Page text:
Based on these results, we left some stalwarts out. Despite having a highly liquid and heavily traded futures market, the Regional Greenhouse Gas Initiative of the eastern coast of North America missed out on inclusion based on a lack of breadth and depth in covered emissions.
With this subset, we can dive deeper to determine whether these programs are effective.
The question is tricky to define because efficacy can be measured in several ways. Cap-and-trade programs have many use cases, including fostering innovation in climate technology and leveling the economic incentives between renewables and nonrenewables.
From our point of view, the most effective thing a cap-and-trade program can do on behalf of an investor is craft a price-discovery mechanism that makes carbon a comparable investment throughout time and across jurisdictions. Greater demand for carbon-intensive fossil fuels should usher in higher prices for carbon credits, acting as a drag on the economic incentives to pollute. This will discourage producers from investing capital in inefficient energy sources, and over time it should bring emissions within covered sectors to heel.
Today, carbon markets don’t create stable price signals--the relationship between fossil fuels and carbon credit prices is far too tenuous for that. This limits the desirability of the asset class for investors, not to mention for producers trying to forecast how much they need to reduce their carbon output. Ultimately, though, the absence of that effect does not determine whether these programs reduce emissions.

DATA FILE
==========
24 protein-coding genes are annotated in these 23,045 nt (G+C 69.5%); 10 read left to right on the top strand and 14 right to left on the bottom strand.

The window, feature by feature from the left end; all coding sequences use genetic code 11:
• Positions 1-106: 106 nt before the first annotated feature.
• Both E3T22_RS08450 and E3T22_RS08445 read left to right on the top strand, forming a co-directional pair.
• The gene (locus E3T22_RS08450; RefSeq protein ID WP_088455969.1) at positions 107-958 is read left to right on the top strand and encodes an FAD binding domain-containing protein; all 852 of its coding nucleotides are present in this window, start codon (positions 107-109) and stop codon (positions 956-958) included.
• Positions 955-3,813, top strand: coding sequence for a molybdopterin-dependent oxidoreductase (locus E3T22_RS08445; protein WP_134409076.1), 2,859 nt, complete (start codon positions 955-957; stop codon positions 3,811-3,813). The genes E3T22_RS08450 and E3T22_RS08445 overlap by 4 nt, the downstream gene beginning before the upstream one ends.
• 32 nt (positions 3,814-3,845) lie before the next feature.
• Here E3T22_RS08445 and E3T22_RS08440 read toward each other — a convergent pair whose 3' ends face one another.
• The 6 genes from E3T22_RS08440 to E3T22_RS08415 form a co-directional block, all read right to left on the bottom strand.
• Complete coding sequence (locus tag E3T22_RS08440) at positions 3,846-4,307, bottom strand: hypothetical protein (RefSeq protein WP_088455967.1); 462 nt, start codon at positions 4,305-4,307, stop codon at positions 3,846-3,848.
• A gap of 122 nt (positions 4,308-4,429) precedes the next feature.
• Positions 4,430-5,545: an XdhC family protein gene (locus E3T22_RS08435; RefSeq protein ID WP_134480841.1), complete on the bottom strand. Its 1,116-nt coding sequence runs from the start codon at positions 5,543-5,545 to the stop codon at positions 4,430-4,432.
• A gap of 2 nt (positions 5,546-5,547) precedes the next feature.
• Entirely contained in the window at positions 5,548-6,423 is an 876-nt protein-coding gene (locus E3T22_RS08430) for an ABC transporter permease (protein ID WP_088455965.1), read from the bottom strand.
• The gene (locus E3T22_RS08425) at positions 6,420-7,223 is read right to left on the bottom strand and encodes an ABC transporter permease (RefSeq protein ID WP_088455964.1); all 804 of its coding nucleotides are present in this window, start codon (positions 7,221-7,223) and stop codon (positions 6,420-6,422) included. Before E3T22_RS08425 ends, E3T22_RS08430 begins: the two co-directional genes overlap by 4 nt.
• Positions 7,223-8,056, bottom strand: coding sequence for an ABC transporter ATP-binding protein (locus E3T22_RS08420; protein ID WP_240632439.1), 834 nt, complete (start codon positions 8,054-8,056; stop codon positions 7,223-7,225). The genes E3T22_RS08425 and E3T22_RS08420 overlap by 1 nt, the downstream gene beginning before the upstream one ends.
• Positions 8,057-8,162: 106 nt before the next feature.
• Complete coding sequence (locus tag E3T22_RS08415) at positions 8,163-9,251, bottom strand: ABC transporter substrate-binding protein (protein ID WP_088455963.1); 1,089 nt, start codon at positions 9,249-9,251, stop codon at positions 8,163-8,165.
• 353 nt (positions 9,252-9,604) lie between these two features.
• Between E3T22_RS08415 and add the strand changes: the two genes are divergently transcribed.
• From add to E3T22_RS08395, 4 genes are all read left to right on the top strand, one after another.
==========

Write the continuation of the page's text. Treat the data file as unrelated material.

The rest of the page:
What really reduces emissions is a steadily declining cap. A strictly enforced ceiling on carbon emissions forces regulated industries to taper their carbon footprint or accept whatever premium carbon markets command. The problem is, as shown below, most caps are not very predictable.
A consistent pattern of past cap fluctuations indicates that future emissions caps are likely to taper at a lumpier pace than targets promise—if at all. This has ramifications for the health of carbon credit markets as a medium of financial exchange.
Methodological adjustments alter the supply of available credits and the rate of change year over year, making it more difficult for regulators—especially of immature programs—to exert consistent influence on the price of carbon or the contours of future emissions reductions. We believe that’s why, as shown below, only the EU has demonstrated clear success at reducing emissions in the sectors under its program’s coverage.
The good news is that program design is the major flaw of most emissions trading schemes, and it’s easily rectified.
Regulators can tweak existing systems to crack down on generous emissions caps and volatile prices--if they have the political appetite. The problem is that punitive systems, whether it’s a carbon tax or a cap-and-trade program, are broadly unpopular.
Besides being tricky to launch, the programs that survive put the governments that pass them into jeopardy. They are consistently at risk of getting replaced by those who promise to remove them.
Politicians are not likely to crank up the thermostat when they’re in the hot seat, which casts doubt on the potential of cap-and-trades to reach effective price levels in the future.